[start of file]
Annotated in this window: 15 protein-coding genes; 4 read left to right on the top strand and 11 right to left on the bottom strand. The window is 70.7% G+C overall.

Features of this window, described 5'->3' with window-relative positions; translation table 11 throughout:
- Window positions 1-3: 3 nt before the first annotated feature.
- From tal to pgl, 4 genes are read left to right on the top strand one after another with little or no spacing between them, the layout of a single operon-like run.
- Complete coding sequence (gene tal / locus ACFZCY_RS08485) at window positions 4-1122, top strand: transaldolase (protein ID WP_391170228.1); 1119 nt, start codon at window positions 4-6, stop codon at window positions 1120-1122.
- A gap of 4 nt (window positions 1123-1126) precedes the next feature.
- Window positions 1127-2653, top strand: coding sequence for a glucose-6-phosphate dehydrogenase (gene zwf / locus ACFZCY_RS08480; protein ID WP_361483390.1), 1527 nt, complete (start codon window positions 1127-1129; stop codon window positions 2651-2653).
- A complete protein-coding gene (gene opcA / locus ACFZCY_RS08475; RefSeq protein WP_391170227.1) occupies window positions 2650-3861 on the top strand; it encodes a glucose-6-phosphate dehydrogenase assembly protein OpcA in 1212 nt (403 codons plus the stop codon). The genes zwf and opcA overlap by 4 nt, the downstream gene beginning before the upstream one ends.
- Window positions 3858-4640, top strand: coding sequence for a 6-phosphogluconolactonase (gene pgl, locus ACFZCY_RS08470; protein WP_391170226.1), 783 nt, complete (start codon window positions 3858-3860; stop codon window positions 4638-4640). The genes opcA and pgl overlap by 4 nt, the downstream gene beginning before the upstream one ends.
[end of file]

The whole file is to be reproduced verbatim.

Annotated in this window: 15 protein-coding genes; 4 read left to right on the top strand and 11 right to left on the bottom strand. The window is 70.7% G+C overall.

Features of this window, described 5'->3' with window-relative positions; translation table 11 throughout:
- Window positions 1-3: 3 nt before the first annotated feature.
- From tal to pgl, 4 genes are read left to right on the top strand one after another with little or no spacing between them, the layout of a single operon-like run.
- Complete coding sequence (gene tal / locus ACFZCY_RS08485) at window positions 4-1122, top strand: transaldolase (protein ID WP_391170228.1); 1119 nt, start codon at window positions 4-6, stop codon at window positions 1120-1122.
- A gap of 4 nt (window positions 1123-1126) precedes the next feature.
- Window positions 1127-2653, top strand: coding sequence for a glucose-6-phosphate dehydrogenase (gene zwf / locus ACFZCY_RS08480; protein ID WP_361483390.1), 1527 nt, complete (start codon window positions 1127-1129; stop codon window positions 2651-2653).
- A complete protein-coding gene (gene opcA / locus ACFZCY_RS08475; RefSeq protein WP_391170227.1) occupies window positions 2650-3861 on the top strand; it encodes a glucose-6-phosphate dehydrogenase assembly protein OpcA in 1212 nt (403 codons plus the stop codon). The genes zwf and opcA overlap by 4 nt, the downstream gene beginning before the upstream one ends.
- Window positions 3858-4640, top strand: coding sequence for a 6-phosphogluconolactonase (gene pgl, locus ACFZCY_RS08470; protein WP_391170226.1), 783 nt, complete (start codon window positions 3858-3860; stop codon window positions 4638-4640). The genes opcA and pgl overlap by 4 nt, the downstream gene beginning before the upstream one ends.